Always 10 days after Labor Day, The 147th fair dates are
September 13,14,15,16, 2018

Many of you may know my affinity for the old world’s fairs. I have researched and collected books and souvenirs from the major US fairs for decades including: 1876 Centennial, 1892 Columbian Exposition; 1933 Chicago, and 1939 and 1964 New York World’s Fairs just to name a few.


One of the top ten Vermont events is the annual agricultural fair in Tunbridge which has always been billed as the Tunbridge World’s Fair. The fair was not held in 1918 because of the Flu Epidemic. Begun in 1867, I do not get their math for the “144th annual”, but so be it. Held ten days after Labor Day the fair grounds are packed with demonstrations of farming and agricultural traditions culture, working antique displays, horse and ox pulling, horse racing, cattle and horse shows, junior exhibits, floral and 4-H exhibits. But most of the grounds are now filled with amusement rides, foods of all types, and vendors hustling stuff I do not need or want.

I was at the fairgrounds in 2007 and again June 22, 2014 for the Vermont History Fair with fantastic history exhibits. In wanting to compare the grounds for you I discovered that I had not posted last year’s experience. So, here is the approach to the “world’s fair” as compared to the “history fair” last year.

Approaching the 144th Tunbridge World's Fair.

Approaching the 144th Tunbridge World’s Fair.

Entering the Tunbridge World's Fair grounds for the 2014 Vermont History Fair.

Entering the Tunbridge World’s Fair grounds for the 2014 Vermont History Fair.

The open field inside the horse track for this weekend is packed with amusement rides and food vendors as is all open space.

To give you a flavor of this event, I decided to break down my images into three groups: Animals, Judging of other items, and the Midway and history village (let me live in that area and museum).  And, they are presented so you can click on an image in a group to open larger sizes. ENJOY and EXPERIENCE.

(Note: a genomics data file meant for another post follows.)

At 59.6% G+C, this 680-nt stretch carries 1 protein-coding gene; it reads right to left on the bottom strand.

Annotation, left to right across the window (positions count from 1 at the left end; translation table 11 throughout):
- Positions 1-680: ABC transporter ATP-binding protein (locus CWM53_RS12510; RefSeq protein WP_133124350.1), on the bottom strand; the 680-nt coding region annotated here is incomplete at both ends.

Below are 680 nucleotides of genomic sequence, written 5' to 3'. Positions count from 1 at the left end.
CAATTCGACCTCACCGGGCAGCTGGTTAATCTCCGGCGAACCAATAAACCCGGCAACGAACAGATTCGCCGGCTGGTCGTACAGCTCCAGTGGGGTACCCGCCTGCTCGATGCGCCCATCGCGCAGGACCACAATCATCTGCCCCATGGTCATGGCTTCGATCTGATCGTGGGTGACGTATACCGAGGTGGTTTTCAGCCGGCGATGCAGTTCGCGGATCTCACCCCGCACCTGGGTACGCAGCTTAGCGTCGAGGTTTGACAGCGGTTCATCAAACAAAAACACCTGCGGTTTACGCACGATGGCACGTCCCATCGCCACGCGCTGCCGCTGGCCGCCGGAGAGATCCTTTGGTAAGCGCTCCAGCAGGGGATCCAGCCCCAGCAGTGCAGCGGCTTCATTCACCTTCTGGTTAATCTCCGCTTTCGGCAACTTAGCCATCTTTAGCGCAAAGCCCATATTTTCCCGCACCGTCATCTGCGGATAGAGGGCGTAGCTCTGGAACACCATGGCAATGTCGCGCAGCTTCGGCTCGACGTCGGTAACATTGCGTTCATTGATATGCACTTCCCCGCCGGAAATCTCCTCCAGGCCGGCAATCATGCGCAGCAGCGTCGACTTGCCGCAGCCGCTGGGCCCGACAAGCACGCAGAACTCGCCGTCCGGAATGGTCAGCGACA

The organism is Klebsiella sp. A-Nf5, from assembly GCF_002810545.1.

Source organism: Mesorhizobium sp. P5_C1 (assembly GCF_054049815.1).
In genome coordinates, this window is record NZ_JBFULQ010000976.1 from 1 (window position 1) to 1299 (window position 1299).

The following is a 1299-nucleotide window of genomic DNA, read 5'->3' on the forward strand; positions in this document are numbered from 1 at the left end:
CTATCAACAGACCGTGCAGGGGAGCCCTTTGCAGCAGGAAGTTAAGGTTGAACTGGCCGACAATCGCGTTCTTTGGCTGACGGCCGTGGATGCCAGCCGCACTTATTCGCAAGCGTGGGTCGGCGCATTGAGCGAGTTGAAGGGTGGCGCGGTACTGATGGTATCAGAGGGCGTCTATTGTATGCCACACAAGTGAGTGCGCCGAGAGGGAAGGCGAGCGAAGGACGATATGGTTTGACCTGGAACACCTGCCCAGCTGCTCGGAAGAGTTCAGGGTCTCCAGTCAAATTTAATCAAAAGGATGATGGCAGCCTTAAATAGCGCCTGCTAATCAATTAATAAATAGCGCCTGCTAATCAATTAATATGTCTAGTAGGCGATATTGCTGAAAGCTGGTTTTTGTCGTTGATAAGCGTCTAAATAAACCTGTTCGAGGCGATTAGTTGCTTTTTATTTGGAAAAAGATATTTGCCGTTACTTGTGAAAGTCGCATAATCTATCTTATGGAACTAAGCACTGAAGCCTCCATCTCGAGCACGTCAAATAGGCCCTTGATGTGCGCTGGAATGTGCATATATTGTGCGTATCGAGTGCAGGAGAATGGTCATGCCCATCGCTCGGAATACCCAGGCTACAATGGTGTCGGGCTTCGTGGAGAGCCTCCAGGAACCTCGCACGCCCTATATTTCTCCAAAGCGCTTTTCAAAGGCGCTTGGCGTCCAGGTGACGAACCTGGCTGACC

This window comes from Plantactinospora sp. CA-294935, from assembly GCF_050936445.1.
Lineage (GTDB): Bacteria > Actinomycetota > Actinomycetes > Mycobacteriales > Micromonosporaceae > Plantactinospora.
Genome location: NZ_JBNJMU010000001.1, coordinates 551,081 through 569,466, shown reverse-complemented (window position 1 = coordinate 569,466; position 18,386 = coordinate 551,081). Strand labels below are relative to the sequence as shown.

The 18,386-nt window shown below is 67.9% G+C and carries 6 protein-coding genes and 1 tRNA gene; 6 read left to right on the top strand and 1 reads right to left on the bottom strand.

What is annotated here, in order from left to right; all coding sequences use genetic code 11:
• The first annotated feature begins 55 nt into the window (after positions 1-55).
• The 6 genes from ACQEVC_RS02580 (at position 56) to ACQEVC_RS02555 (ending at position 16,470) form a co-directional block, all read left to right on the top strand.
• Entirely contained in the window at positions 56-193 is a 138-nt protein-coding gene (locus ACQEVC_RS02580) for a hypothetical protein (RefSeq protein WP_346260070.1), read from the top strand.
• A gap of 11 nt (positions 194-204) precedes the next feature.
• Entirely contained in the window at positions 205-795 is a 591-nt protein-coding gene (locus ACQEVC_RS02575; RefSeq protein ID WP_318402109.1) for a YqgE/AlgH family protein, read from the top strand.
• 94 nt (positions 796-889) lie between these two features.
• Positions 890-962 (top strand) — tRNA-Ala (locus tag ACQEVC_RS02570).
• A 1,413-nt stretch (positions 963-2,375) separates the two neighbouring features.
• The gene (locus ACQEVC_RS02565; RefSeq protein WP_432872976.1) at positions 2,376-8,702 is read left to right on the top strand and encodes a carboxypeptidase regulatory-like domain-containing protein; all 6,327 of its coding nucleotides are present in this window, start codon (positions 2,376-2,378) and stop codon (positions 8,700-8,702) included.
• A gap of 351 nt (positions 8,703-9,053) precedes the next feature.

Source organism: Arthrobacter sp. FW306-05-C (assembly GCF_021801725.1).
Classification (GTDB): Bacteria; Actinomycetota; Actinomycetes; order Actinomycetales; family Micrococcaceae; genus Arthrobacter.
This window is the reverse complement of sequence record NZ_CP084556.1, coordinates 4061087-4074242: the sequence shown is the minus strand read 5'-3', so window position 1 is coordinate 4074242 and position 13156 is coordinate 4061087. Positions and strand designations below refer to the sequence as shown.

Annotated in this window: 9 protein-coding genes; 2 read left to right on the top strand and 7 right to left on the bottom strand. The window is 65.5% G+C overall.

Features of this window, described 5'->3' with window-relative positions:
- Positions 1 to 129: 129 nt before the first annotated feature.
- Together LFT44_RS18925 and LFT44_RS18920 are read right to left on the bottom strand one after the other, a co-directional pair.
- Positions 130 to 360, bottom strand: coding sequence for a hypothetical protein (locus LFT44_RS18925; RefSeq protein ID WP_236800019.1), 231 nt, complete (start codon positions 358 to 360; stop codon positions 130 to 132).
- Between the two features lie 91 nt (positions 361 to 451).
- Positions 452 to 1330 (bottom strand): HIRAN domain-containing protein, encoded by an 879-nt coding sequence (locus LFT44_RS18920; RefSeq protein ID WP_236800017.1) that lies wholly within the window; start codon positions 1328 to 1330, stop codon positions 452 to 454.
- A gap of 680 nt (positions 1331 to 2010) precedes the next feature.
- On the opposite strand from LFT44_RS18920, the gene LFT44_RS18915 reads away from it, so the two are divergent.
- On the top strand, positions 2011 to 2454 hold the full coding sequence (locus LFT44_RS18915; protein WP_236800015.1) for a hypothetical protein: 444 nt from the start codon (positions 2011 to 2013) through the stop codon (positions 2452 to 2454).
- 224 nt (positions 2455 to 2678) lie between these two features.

Besides the buildings for the judging of the farm animals, a couple buildings were devoted to foods, vegetables, crafts, and the like to be judged. Here is a sampling of what I saw:

And then there was the Midway and concessions. Well, probably more exciting with the lights at night.

I arrived shortly after noon, and was ready to leave by 4PM. I can now say that I have been to the Tunbridge World’s Fair. But wait, there is still time to explore. Checking the map before I left home I had planned to see Strafford for the first time, but even modified that idea. So, I headed past the 1830 Tunbridge General Store (should have stopped) and turned right on Stafford Road climbing, and climbing past great farms. My route is in pink.


I arrived in Strafford. Check out this unique steeple on the Meeting House built in 1799.


Another view (which you can click to enlarge)


Below is the current town office.


But the best reason to go back (it was 20 minutes before closing time) is to tour the Gothic Revival home and grounds of Senator Justin S. Morrill, a State Historic Site.

Vermont State Historic Site of Senator Justin S. Morrill

Vermont State Historic Site of Senator Justin S. Morrill

Justin S. Morrill (1810-1898) was the chief sponsor of the 1862 and 1890 Land-Grant Acts. The 1890 act allocated the funds from the sale of federal lands to support new Land-Grant colleges and universities that taught agriculture, business, engineering, mechanics and home economics. If I remember correctly, he built this home beginning in the 1850s.